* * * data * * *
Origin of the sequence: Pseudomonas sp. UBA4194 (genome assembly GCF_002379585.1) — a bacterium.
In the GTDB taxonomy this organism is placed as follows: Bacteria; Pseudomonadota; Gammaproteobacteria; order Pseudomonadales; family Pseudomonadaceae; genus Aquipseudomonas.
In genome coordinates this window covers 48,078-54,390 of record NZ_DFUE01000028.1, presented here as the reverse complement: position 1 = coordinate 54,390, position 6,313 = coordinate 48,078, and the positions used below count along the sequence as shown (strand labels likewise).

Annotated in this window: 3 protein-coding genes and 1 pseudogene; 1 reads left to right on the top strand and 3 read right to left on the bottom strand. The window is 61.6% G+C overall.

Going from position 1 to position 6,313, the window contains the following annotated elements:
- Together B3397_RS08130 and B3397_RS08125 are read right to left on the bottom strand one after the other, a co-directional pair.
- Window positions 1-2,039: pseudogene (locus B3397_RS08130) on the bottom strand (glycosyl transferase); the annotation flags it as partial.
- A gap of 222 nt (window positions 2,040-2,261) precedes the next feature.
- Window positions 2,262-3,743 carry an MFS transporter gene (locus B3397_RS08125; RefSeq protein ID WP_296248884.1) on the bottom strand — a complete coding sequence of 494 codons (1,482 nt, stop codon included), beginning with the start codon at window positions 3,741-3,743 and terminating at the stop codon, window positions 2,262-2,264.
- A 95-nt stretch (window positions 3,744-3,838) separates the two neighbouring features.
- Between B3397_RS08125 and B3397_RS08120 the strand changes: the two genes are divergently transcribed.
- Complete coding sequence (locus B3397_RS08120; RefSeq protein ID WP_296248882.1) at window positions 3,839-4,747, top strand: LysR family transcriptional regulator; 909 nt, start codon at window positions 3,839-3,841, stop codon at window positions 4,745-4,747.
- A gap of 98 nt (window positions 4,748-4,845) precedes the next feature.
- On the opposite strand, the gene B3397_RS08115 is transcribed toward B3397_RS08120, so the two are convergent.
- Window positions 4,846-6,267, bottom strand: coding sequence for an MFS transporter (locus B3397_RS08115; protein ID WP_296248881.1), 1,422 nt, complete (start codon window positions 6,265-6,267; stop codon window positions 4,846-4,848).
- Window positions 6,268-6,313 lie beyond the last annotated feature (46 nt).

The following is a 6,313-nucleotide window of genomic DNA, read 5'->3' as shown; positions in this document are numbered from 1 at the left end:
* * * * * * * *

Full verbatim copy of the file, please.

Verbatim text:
Origin of the sequence: Pseudomonas sp. UBA4194 (genome assembly GCF_002379585.1) — a bacterium.
In the GTDB taxonomy this organism is placed as follows: Bacteria; Pseudomonadota; Gammaproteobacteria; order Pseudomonadales; family Pseudomonadaceae; genus Aquipseudomonas.
In genome coordinates this window covers 48,078-54,390 of record NZ_DFUE01000028.1, presented here as the reverse complement: position 1 = coordinate 54,390, position 6,313 = coordinate 48,078, and the positions used below count along the sequence as shown (strand labels likewise).

Annotated in this window: 3 protein-coding genes and 1 pseudogene; 1 reads left to right on the top strand and 3 read right to left on the bottom strand. The window is 61.6% G+C overall.

Going from position 1 to position 6,313, the window contains the following annotated elements:
- Together B3397_RS08130 and B3397_RS08125 are read right to left on the bottom strand one after the other, a co-directional pair.
- Window positions 1-2,039: pseudogene (locus B3397_RS08130) on the bottom strand (glycosyl transferase); the annotation flags it as partial.
- A gap of 222 nt (window positions 2,040-2,261) precedes the next feature.
- Window positions 2,262-3,743 carry an MFS transporter gene (locus B3397_RS08125; RefSeq protein ID WP_296248884.1) on the bottom strand — a complete coding sequence of 494 codons (1,482 nt, stop codon included), beginning with the start codon at window positions 3,741-3,743 and terminating at the stop codon, window positions 2,262-2,264.
- A 95-nt stretch (window positions 3,744-3,838) separates the two neighbouring features.
- Between B3397_RS08125 and B3397_RS08120 the strand changes: the two genes are divergently transcribed.
- Complete coding sequence (locus B3397_RS08120; RefSeq protein ID WP_296248882.1) at window positions 3,839-4,747, top strand: LysR family transcriptional regulator; 909 nt, start codon at window positions 3,839-3,841, stop codon at window positions 4,745-4,747.
- A gap of 98 nt (window positions 4,748-4,845) precedes the next feature.
- On the opposite strand, the gene B3397_RS08115 is transcribed toward B3397_RS08120, so the two are convergent.
- Window positions 4,846-6,267, bottom strand: coding sequence for an MFS transporter (locus B3397_RS08115; protein ID WP_296248881.1), 1,422 nt, complete (start codon window positions 6,265-6,267; stop codon window positions 4,846-4,848).
- Window positions 6,268-6,313 lie beyond the last annotated feature (46 nt).

The following is a 6,313-nucleotide window of genomic DNA, read 5'->3' as shown; positions in this document are numbered from 1 at the left end: